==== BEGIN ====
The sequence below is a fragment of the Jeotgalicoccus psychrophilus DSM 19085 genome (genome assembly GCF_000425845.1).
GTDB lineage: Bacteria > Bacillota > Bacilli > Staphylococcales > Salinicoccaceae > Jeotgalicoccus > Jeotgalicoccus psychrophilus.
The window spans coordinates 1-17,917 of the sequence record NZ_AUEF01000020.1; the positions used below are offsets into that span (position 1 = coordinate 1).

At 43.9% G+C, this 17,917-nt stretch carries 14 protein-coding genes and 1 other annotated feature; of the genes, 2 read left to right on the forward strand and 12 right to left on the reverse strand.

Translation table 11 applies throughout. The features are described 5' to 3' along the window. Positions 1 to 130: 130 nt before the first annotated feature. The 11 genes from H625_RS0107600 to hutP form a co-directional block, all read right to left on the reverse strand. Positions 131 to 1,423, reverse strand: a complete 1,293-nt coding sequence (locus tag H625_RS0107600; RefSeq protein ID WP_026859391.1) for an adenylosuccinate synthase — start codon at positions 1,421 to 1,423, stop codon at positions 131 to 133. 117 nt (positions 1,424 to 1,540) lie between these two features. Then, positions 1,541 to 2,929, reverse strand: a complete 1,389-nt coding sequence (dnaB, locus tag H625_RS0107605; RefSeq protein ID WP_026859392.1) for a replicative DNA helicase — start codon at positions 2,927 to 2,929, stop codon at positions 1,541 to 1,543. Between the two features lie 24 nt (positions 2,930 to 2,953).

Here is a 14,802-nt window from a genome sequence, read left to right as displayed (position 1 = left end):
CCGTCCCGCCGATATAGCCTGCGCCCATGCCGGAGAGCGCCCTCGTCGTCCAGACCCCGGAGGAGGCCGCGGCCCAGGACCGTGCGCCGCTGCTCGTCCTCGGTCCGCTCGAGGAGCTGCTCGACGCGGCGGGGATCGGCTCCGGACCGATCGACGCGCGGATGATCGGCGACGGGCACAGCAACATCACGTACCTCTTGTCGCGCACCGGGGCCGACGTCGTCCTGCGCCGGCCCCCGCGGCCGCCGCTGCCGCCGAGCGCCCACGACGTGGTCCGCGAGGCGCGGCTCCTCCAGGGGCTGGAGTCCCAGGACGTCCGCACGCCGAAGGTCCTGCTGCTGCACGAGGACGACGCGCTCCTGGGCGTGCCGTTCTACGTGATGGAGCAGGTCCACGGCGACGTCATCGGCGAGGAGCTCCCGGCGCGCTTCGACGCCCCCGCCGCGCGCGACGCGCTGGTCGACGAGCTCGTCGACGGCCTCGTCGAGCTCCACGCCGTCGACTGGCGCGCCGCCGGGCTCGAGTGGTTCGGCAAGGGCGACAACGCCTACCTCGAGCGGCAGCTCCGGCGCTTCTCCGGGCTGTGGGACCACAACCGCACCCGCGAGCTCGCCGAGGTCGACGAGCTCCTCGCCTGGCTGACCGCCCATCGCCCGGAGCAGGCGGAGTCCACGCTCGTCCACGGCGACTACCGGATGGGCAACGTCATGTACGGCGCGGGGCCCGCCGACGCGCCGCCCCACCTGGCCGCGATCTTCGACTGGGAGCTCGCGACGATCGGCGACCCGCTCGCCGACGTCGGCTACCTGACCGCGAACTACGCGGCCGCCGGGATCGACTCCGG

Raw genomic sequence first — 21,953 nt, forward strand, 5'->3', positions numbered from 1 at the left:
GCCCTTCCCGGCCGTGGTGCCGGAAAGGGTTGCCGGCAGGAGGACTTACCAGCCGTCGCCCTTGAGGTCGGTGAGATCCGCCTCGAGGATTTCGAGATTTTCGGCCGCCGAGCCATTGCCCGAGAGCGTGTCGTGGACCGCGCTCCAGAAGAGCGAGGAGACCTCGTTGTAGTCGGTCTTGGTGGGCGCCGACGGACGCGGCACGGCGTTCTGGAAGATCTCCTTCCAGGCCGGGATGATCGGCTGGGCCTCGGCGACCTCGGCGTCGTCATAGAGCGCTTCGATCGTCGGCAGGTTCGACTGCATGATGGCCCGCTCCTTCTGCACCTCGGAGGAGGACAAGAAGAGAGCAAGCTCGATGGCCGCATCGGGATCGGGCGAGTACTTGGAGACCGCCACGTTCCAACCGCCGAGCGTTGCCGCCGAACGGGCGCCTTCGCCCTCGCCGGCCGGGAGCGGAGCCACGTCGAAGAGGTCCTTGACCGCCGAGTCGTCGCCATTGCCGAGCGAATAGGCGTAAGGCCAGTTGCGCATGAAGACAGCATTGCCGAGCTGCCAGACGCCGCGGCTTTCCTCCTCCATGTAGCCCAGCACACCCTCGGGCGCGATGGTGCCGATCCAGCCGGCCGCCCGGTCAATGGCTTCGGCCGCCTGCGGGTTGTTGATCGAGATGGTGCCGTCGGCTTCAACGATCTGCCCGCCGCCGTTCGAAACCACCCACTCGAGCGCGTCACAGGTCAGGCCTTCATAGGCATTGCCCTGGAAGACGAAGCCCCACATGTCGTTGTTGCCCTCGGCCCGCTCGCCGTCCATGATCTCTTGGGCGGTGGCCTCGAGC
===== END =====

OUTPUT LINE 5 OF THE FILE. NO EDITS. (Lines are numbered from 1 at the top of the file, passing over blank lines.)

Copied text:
Translation table 11 applies throughout. The features are described 5' to 3' along the window. Positions 1 to 130: 130 nt before the first annotated feature. The 11 genes from H625_RS0107600 to hutP form a co-directional block, all read right to left on the reverse strand. Positions 131 to 1,423, reverse strand: a complete 1,293-nt coding sequence (locus tag H625_RS0107600; RefSeq protein ID WP_026859391.1) for an adenylosuccinate synthase — start codon at positions 1,421 to 1,423, stop codon at positions 131 to 133. 117 nt (positions 1,424 to 1,540) lie between these two features. Then, positions 1,541 to 2,929, reverse strand: a complete 1,389-nt coding sequence (dnaB, locus tag H625_RS0107605; RefSeq protein ID WP_026859392.1) for a replicative DNA helicase — start codon at positions 2,927 to 2,929, stop codon at positions 1,541 to 1,543. Between the two features lie 24 nt (positions 2,930 to 2,953).